Rubber Sheet Flooring: A Homeowner's Flooring Guide

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Rubber sheet flooring can be a great option for a home gym, playroom or garage.
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Rubber flooring is a unique option for rooms that need padding and durability, like a home gym, a playroom, a kitchen or a garage. It is shock absorbent, affordable and long-lasting, and it can be easy to install. According to Old House Journal, this low-maintenance, resilient flooring option has been in homes since the 1930s and comes in a variety of textures and colors.

With the proper care and maintenance, rubber flooring will last for years to come despite being in a high-traffic area or not. Rubber flooring comes in a few formats, but rubber tiles and rolls (also known as rubber sheets) are the most popular with homeowners.

What Are Rubber Floor Tiles?

Rubber tiles interlock like puzzle pieces, which allows for easy installation and disassembly. This means that if damage to a tile occurs, you can simply replace it with another. Tiles can also connect with those of a different style or color so you can mix and match them to give your room a unique look. Rubber tiles come in a variety of densities and thicknesses, the most popular of which is 8 millimeters thick. Materials cost from $3 to $8 per square foot depending on the tile brand and thickness.

While rubber tiles are optimal for small rooms, there are some factors to consider before purchasing this type of flooring. Installation, while easy, can be time consuming, and tiles may give off a distinct rubber odor for the first few months. Standing water on rubber flooring tiles can damage the floor since it can seep through the tile seams and reach the wood subfloor below. Untextured tiles can also be slippery when wet.

Rolls are one of the most popular — and easy-to-install — rubber flooring options.
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What Are Rubber Sheets?

Rubber sheets offer a more seamless look than interlocking tiles. They come in varied thicknesses and densities and are 4 feet wide and range from 15 to 50 feet in length. They too come in a variety of styles and colors and are the cheaper option at $1 to $5 per square foot. Rubber sheets rely on a glue or tape-down method of installation, making them more permanent than tiles. Installation is relatively easy since you can cover a room with just a couple of pieces, but you may need the help of a professional, as large rolls of the flooring can be heavy.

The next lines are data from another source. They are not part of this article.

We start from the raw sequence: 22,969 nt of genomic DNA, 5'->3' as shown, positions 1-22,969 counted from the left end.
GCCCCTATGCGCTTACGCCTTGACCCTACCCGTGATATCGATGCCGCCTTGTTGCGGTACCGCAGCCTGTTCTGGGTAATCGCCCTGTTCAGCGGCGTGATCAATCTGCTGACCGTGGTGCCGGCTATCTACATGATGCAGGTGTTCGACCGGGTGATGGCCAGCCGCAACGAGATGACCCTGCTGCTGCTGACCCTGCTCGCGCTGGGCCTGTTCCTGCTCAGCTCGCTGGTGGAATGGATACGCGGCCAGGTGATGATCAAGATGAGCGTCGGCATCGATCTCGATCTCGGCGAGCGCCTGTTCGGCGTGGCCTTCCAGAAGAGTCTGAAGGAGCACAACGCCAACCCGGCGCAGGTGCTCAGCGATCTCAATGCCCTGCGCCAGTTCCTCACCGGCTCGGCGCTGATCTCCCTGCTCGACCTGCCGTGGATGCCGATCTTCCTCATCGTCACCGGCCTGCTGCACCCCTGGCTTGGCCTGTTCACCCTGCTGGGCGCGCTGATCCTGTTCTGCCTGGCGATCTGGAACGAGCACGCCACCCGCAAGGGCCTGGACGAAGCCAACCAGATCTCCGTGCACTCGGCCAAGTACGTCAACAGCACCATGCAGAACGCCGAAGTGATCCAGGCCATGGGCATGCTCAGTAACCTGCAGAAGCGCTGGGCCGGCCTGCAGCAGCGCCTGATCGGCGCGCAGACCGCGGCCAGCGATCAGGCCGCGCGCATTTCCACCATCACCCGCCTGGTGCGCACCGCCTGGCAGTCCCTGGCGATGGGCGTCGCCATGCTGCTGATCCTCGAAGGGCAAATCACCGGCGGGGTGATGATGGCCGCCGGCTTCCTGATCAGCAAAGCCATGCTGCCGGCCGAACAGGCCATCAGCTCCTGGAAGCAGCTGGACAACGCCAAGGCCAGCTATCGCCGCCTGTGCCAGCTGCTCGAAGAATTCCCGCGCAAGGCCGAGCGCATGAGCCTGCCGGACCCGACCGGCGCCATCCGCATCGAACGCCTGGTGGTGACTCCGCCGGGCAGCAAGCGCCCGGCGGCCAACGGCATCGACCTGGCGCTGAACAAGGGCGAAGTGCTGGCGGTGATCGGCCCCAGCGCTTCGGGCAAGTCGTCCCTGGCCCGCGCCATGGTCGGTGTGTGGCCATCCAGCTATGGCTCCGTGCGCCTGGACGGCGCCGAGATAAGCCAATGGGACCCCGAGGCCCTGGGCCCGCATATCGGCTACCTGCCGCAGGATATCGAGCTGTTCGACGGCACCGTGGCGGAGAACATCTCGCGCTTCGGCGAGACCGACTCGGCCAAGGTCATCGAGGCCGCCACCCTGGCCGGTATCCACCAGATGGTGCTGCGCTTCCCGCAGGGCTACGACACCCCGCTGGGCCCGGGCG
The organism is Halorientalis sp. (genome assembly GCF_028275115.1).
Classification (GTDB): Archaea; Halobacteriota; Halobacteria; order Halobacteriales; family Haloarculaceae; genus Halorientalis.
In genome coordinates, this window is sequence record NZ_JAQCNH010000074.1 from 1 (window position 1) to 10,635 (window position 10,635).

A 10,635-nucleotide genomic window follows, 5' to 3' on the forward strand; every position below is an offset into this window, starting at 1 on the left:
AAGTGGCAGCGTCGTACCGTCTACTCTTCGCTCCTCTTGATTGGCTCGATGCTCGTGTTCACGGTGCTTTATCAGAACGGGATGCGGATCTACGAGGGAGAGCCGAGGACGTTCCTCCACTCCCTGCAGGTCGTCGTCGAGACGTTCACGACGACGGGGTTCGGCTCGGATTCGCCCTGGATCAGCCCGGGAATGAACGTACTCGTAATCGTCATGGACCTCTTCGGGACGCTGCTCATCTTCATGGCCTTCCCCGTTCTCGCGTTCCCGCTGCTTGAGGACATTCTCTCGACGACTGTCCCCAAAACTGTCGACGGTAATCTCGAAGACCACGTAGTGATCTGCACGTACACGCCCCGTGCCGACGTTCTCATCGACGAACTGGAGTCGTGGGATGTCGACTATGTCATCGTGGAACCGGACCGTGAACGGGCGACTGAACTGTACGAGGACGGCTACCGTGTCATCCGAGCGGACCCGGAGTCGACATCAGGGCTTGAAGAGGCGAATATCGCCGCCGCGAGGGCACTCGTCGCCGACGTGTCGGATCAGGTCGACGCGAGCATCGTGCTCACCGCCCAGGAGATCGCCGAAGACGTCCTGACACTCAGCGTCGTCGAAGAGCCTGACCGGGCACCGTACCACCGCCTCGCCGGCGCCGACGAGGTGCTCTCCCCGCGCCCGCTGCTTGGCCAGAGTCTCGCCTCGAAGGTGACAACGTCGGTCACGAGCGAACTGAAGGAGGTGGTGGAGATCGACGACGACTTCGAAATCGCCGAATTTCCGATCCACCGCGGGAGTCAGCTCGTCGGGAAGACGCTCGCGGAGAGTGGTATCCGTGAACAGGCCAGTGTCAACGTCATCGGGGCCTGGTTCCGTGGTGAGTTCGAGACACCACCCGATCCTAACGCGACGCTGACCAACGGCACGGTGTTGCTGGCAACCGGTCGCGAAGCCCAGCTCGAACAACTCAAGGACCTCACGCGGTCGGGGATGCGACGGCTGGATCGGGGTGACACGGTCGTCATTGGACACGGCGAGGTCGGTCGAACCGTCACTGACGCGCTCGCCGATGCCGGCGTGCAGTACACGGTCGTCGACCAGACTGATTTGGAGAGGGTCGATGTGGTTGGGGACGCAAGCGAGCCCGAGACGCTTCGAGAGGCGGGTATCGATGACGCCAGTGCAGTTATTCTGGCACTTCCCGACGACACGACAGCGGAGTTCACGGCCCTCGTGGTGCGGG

Sheet rubber is more durable than tile for high-impact activities, which makes sheets the flooring choice for most commercial gyms. They are more water-resistant, as there are fewer seams through which moisture can seep. However, they also have a distinct rubber odor for a few months after installation and can be slippery when wet.

Rubber flooring is excellent for high-impact activities.
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Cleaning and Maintaining Your Rubber Floor

By routinely taking care of rubber flooring, it can last for 20 years or more. Rubber tiles and rolls are inexpensive to maintain. To keep them clean, all you need is a broom, mop, vacuum and mild detergent.

Remove loose dust with a broom or vacuum daily. Then, mop sheet rubber flooring weekly using a moderate amount of water with mild detergent. Make sure you use a nylon, microfiber or sponge mop, as cotton tends to leave lint residue. If you have rubber floor tiles, vacuum them on a medium setting and use a hose attachment to bring up any dirt from their seams. Each rubber tile should be washed individually by hand with a small amount of cleaning solution, but do not use excess water on rubber tiles.

You can also mix 1 cup of vinegar with a gallon of hot water to clean and disinfect a rubber floor, and you can add a few drops of essential oils for added fragrance. For a deeper clean, use a more concentrated mix of vinegar and water and scrub the floor with a brush, applying extra force. Be careful not to scratch it. Change the vinegar and water solution frequently.

For both tiles and roll flooring, make sure to clean spills as soon as you see them since sitting water can damage the floor or subfloor. Also, don't use any harsh cleaners or waxes on a rubber floor, as they can cause it to erode.

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Michelle Nati has written DIY and home improvement articles for The Farmers’ Almanac, ApartmentShowcase.com, and Oddee.com. She holds a B.A. in Communications and English from Niagara University.

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